I thought I'd share this info with you all (I hope it wasn't posted elsewhere already). Some of you might already know, but I didn't, so I figure at least someone else out there doesn't know.
Growing up, I always knew that the smaller the shotgun gauge, the bigger the shotgun shell was. That's all I knew, and I took it for granted.
If you've ever wondered why a 12-gauge shotgun is 12-gauge, and why a 28-gauge is 28-gauge, here's why:
The Gauge, bore or calibre of a shotgun is a unit of measurement used to express the diameter of the barrel. The gauge or bore of the inside diameter of a barrel corresponds with the number of identical solid spheres that can be made from a pound of lead.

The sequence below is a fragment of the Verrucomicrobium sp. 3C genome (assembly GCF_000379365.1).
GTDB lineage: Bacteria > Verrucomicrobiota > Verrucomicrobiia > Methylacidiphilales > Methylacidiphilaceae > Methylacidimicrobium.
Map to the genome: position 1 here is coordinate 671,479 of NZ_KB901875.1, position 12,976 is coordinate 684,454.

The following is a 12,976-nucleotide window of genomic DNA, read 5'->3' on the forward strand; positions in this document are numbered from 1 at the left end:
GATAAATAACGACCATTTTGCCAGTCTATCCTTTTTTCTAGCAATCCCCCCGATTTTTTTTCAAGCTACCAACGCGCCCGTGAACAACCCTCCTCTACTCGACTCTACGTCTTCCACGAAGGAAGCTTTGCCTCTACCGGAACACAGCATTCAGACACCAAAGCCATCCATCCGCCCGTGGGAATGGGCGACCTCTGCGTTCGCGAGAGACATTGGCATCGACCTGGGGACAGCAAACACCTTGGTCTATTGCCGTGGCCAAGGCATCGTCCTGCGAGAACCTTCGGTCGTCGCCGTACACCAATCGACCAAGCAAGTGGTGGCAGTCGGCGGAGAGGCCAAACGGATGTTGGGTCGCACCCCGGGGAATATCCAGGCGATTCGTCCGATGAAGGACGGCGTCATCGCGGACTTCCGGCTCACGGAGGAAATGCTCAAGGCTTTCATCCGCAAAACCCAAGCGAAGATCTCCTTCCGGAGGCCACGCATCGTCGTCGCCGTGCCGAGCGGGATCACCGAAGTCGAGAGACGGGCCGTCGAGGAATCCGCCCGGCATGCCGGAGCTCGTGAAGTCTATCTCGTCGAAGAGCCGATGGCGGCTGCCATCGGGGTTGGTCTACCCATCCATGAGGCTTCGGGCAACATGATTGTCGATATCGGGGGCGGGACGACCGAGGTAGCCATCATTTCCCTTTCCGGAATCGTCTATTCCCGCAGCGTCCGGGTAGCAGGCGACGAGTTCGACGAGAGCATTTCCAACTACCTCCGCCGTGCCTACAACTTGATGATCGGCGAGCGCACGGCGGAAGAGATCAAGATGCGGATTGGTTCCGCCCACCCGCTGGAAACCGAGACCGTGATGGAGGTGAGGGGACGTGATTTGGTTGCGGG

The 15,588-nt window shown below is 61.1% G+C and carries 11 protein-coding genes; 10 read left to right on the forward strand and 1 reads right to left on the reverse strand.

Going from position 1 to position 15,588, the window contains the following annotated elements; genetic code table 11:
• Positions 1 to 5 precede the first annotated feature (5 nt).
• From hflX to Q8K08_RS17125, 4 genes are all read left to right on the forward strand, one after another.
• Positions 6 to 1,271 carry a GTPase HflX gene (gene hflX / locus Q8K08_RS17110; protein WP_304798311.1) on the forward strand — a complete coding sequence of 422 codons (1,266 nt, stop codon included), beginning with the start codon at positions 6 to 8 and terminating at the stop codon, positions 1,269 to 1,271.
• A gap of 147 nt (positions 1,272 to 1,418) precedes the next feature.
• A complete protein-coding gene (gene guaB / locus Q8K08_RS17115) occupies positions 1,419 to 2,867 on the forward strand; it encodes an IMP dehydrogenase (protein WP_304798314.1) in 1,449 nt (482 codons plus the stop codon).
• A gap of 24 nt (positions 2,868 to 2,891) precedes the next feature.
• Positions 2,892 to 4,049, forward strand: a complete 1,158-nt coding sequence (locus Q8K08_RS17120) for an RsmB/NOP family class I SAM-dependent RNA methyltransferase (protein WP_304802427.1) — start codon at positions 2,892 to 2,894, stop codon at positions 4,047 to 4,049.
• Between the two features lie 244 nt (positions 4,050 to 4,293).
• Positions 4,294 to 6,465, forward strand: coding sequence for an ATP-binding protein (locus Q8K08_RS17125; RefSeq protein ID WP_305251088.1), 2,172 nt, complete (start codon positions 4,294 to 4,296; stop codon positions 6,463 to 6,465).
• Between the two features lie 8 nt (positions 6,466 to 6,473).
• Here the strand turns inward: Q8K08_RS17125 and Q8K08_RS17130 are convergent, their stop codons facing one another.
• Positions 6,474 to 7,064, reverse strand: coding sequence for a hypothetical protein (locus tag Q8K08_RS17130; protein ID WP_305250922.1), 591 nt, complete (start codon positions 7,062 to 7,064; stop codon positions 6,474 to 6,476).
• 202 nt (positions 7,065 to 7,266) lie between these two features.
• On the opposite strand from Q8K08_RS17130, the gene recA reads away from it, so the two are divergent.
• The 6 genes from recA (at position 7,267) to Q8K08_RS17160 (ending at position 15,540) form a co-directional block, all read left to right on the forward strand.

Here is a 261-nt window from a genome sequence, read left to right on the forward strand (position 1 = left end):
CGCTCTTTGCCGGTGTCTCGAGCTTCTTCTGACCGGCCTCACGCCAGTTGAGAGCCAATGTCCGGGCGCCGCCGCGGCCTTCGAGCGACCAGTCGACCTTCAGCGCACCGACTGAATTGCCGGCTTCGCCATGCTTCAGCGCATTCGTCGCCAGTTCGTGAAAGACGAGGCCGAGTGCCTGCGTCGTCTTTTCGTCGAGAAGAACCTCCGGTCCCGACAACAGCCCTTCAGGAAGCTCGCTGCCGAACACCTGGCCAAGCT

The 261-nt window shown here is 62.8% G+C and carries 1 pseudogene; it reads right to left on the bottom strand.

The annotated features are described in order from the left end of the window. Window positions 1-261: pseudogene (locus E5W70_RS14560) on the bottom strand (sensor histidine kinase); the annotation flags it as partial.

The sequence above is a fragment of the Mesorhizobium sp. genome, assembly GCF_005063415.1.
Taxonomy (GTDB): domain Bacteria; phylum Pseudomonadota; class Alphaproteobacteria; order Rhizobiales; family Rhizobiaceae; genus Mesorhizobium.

In other words, a 12-gauge shotgun has a 0.729-inch diameter bore, because it takes 12 0.792-inch diameter lead spheres to make 1 pound of lead.
The same goes for a 20-gauge. It takes 20 0.615-inch diameter lead spheres to make 1 pound of lead, and thus a 20-guage shotgun has the bore diameter of 1 of those spheres.
This goes for every shotgun gauge (10,12,16,20,24,28,32), except .410. The .410 shotgun is actually a measurement of caliber, meaning the ball leaving the barrel is 0.41" in diameter. If the .410 shotgun were to be measured in gauge, it would be a 67.5-gauge shotgun.
Also, old cannons were also sometimes measured in gauge, although their measurements were based off of the weight of iron, rather than lead.
Just some facts, I hope someone learned something
Source: Gauge (bore diameter) - Wikipedia, the free encyclopedia